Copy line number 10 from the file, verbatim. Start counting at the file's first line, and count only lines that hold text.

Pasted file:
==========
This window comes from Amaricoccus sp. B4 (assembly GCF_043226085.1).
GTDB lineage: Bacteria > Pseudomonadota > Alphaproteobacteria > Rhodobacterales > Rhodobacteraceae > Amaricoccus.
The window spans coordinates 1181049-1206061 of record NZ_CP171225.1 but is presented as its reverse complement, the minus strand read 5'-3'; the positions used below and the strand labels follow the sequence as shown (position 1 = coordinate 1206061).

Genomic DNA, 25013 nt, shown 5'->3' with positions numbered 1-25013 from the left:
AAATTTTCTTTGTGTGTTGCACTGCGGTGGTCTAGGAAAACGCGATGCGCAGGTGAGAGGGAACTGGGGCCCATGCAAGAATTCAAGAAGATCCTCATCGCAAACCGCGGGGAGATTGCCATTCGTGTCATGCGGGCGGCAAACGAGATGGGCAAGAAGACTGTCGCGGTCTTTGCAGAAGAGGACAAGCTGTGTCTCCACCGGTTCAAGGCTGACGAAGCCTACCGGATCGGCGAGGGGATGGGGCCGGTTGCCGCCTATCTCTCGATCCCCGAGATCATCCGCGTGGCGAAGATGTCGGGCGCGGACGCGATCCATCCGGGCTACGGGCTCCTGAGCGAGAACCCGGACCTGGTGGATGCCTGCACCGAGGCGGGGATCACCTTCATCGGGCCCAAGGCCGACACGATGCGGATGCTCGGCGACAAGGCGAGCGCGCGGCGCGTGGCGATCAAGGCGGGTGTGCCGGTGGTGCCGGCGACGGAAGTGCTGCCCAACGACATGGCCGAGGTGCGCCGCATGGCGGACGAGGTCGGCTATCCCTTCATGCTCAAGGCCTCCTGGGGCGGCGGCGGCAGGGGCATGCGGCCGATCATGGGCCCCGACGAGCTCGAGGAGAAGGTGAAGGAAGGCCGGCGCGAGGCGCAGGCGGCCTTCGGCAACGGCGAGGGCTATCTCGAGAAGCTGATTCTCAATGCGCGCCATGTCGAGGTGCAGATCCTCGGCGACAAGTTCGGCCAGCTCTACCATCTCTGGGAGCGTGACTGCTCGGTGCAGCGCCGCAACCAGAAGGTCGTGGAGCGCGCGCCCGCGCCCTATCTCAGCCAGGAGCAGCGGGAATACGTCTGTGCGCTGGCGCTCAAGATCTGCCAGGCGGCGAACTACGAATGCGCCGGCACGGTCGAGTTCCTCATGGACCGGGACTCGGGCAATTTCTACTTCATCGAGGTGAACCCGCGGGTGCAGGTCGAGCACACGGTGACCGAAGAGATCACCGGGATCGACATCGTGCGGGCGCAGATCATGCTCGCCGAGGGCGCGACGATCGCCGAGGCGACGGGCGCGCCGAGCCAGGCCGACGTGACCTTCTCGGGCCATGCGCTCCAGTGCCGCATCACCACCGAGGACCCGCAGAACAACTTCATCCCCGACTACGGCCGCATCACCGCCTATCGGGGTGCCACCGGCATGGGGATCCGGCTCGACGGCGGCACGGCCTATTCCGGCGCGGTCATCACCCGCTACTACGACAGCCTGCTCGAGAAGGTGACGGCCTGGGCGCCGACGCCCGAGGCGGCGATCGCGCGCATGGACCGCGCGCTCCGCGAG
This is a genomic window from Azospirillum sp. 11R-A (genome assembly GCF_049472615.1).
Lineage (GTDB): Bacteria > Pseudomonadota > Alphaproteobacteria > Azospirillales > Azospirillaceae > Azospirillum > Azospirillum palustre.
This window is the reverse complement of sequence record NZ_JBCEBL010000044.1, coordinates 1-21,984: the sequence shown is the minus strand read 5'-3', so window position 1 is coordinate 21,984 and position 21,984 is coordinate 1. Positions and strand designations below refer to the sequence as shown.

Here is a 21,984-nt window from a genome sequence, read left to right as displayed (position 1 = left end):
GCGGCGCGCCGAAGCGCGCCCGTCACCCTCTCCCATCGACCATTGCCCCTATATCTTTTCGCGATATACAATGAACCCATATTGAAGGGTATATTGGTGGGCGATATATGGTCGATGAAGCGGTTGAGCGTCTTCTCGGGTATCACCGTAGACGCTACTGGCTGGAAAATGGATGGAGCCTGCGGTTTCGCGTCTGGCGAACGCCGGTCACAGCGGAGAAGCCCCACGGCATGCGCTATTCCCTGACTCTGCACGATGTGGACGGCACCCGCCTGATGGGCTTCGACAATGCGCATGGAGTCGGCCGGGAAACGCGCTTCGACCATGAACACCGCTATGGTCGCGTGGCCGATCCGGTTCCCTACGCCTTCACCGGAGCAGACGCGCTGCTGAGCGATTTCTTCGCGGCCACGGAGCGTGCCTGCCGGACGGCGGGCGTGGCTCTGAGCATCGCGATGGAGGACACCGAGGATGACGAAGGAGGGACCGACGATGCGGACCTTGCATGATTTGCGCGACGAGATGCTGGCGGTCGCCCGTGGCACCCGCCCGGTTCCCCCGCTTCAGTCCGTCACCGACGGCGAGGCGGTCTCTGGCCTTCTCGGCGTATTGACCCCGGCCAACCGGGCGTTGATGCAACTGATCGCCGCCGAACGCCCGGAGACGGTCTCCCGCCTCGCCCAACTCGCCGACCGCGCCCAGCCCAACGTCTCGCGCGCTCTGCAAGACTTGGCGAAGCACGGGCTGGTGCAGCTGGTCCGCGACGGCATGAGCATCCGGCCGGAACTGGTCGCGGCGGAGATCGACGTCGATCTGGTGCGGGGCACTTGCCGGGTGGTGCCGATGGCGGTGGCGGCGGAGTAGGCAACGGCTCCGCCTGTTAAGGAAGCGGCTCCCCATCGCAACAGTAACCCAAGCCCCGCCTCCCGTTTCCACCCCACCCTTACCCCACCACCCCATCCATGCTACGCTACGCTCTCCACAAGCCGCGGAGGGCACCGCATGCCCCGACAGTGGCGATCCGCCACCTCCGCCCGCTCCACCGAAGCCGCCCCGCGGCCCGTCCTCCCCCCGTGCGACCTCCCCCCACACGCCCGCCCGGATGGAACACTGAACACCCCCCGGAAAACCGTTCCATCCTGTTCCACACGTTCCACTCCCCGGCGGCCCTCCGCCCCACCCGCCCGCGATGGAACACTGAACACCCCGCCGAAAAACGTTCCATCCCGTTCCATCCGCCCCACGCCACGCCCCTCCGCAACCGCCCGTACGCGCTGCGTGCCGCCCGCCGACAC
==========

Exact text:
GCGGCGCGCCGAAGCGCGCCCGTCACCCTCTCCCATCGACCATTGCCCCTATATCTTTTCGCGATATACAATGAACCCATATTGAAGGGTATATTGGTGGGCGATATATGGTCGATGAAGCGGTTGAGCGTCTTCTCGGGTATCACCGTAGACGCTACTGGCTGGAAAATGGATGGAGCCTGCGGTTTCGCGTCTGGCGAACGCCGGTCACAGCGGAGAAGCCCCACGGCATGCGCTATTCCCTGACTCTGCACGATGTGGACGGCACCCGCCTGATGGGCTTCGACAATGCGCATGGAGTCGGCCGGGAAACGCGCTTCGACCATGAACACCGCTATGGTCGCGTGGCCGATCCGGTTCCCTACGCCTTCACCGGAGCAGACGCGCTGCTGAGCGATTTCTTCGCGGCCACGGAGCGTGCCTGCCGGACGGCGGGCGTGGCTCTGAGCATCGCGATGGAGGACACCGAGGATGACGAAGGAGGGACCGACGATGCGGACCTTGCATGATTTGCGCGACGAGATGCTGGCGGTCGCCCGTGGCACCCGCCCGGTTCCCCCGCTTCAGTCCGTCACCGACGGCGAGGCGGTCTCTGGCCTTCTCGGCGTATTGACCCCGGCCAACCGGGCGTTGATGCAACTGATCGCCGCCGAACGCCCGGAGACGGTCTCCCGCCTCGCCCAACTCGCCGACCGCGCCCAGCCCAACGTCTCGCGCGCTCTGCAAGACTTGGCGAAGCACGGGCTGGTGCAGCTGGTCCGCGACGGCATGAGCATCCGGCCGGAACTGGTCGCGGCGGAGATCGACGTCGATCTGGTGCGGGGCACTTGCCGGGTGGTGCCGATGGCGGTGGCGGCGGAGTAGGCAACGGCTCCGCCTGTTAAGGAAGCGGCTCCCCATCGCAACAGTAACCCAAGCCCCGCCTCCCGTTTCCACCCCACCCTTACCCCACCACCCCATCCATGCTACGCTACGCTCTCCACAAGCCGCGGAGGGCACCGCATGCCCCGACAGTGGCGATCCGCCACCTCCGCCCGCTCCACCGAAGCCGCCCCGCGGCCCGTCCTCCCCCCGTGCGACCTCCCCCCACACGCCCGCCCGGATGGAACACTGAACACCCCCCGGAAAACCGTTCCATCCTGTTCCACACGTTCCACTCCCCGGCGGCCCTCCGCCCCACCCGCCCGCGATGGAACACTGAACACCCCGCCGAAAAACGTTCCATCCCGTTCCATCCGCCCCACGCCACGCCCCTCCGCAACCGCCCGTACGCGCTGCGTGCCGCCCGCCGACAC